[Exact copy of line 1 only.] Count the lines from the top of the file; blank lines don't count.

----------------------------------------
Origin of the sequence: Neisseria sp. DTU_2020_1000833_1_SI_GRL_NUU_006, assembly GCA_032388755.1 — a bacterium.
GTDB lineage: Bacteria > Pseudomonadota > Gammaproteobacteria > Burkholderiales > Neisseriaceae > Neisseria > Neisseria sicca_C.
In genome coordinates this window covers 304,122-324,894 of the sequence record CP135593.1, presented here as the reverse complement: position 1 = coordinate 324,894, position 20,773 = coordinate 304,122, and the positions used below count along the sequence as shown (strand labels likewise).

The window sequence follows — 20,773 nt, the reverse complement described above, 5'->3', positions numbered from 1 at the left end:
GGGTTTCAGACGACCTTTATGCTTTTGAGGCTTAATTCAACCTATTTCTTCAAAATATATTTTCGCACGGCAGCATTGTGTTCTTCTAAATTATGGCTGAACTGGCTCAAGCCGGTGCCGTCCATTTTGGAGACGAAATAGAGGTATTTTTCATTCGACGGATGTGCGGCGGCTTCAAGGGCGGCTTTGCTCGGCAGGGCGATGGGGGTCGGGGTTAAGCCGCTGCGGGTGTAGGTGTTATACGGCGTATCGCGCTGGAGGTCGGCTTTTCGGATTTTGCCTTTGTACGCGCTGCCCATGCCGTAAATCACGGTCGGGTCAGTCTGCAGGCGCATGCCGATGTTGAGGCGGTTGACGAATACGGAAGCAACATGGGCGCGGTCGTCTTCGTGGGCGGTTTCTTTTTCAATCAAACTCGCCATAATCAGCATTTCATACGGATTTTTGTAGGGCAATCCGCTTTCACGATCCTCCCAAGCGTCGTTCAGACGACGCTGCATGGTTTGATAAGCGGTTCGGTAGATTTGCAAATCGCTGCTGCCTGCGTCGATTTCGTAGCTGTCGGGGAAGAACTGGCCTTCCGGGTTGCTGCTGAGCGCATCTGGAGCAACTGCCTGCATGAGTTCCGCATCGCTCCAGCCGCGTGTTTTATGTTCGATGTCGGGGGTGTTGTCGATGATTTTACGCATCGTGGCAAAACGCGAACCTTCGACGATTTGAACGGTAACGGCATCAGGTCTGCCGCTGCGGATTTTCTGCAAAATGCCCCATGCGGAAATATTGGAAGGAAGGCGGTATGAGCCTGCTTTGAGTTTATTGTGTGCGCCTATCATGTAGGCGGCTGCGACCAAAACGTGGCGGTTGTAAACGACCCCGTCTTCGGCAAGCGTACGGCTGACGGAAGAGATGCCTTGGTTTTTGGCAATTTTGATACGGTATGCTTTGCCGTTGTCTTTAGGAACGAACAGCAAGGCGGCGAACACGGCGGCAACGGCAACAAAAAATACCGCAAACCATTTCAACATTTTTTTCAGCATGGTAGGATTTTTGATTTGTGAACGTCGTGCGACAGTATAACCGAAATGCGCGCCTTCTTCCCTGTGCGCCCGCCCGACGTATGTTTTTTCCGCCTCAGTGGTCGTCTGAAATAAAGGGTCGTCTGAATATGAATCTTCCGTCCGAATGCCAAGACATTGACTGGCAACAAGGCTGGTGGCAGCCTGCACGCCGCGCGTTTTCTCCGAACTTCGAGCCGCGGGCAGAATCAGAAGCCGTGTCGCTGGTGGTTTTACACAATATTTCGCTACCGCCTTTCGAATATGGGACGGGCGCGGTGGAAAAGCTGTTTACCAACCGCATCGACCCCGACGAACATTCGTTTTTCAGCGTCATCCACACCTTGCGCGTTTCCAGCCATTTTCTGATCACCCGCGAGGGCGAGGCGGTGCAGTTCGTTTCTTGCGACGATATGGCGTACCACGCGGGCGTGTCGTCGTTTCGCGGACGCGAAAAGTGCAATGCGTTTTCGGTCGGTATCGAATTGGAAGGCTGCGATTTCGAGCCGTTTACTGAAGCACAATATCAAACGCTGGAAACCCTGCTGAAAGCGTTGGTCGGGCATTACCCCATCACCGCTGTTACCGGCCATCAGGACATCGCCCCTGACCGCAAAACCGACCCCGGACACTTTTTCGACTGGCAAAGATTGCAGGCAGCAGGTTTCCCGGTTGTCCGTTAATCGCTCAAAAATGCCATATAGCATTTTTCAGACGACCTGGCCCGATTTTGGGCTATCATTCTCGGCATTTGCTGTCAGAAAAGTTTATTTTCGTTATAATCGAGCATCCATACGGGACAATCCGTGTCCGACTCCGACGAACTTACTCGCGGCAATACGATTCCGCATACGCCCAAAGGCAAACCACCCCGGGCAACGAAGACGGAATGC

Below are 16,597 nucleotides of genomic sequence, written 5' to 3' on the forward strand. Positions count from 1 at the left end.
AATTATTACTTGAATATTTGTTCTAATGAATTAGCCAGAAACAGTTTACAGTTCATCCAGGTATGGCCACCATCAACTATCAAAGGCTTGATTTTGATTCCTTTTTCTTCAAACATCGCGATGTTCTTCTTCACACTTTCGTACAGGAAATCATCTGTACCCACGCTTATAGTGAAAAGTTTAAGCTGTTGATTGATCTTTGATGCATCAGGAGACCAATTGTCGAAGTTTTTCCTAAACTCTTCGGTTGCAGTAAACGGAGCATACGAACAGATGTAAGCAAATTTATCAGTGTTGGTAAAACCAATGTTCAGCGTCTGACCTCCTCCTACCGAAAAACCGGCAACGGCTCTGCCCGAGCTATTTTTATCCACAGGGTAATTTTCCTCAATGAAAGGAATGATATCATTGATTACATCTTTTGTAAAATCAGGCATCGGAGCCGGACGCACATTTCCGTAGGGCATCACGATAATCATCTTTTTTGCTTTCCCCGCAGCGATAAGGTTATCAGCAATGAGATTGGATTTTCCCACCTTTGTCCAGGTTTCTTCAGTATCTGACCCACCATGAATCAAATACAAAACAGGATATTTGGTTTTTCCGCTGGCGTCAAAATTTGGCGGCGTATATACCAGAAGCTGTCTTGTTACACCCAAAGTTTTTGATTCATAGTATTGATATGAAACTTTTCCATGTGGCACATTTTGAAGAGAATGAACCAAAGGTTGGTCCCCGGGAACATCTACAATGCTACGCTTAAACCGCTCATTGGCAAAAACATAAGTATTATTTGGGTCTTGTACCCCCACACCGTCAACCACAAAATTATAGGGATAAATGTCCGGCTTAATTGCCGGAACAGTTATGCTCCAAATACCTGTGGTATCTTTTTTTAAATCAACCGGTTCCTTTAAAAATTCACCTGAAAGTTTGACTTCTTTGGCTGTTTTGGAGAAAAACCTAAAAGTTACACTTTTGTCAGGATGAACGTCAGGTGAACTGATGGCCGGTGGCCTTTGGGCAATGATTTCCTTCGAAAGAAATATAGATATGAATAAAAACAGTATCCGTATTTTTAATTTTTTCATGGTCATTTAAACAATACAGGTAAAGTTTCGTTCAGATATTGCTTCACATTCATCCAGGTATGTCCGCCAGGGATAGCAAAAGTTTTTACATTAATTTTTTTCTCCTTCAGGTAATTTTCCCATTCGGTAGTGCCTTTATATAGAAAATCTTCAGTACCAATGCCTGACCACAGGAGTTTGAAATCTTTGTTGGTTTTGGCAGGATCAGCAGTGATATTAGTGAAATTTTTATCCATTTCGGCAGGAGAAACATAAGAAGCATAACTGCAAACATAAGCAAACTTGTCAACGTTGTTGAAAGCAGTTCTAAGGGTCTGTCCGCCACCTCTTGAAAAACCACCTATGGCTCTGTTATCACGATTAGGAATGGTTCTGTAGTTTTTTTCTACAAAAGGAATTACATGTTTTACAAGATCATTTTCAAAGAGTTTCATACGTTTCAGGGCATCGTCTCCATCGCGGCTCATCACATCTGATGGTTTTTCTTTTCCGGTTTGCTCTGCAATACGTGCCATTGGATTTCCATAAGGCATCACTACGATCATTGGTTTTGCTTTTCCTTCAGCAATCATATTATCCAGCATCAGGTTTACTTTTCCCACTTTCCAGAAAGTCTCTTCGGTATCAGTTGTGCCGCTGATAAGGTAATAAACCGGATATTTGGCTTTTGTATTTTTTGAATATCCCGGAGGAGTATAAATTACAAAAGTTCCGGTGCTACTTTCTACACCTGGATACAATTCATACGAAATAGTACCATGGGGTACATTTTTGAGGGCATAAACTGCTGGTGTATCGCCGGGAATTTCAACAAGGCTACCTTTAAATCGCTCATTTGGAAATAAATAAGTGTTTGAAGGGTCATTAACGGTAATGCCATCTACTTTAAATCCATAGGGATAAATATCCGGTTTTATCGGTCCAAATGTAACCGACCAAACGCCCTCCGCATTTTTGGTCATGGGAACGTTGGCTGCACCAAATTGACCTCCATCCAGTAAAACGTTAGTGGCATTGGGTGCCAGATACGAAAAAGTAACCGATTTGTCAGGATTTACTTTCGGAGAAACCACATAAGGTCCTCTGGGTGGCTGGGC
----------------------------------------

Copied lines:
Origin of the sequence: Neisseria sp. DTU_2020_1000833_1_SI_GRL_NUU_006, assembly GCA_032388755.1 — a bacterium.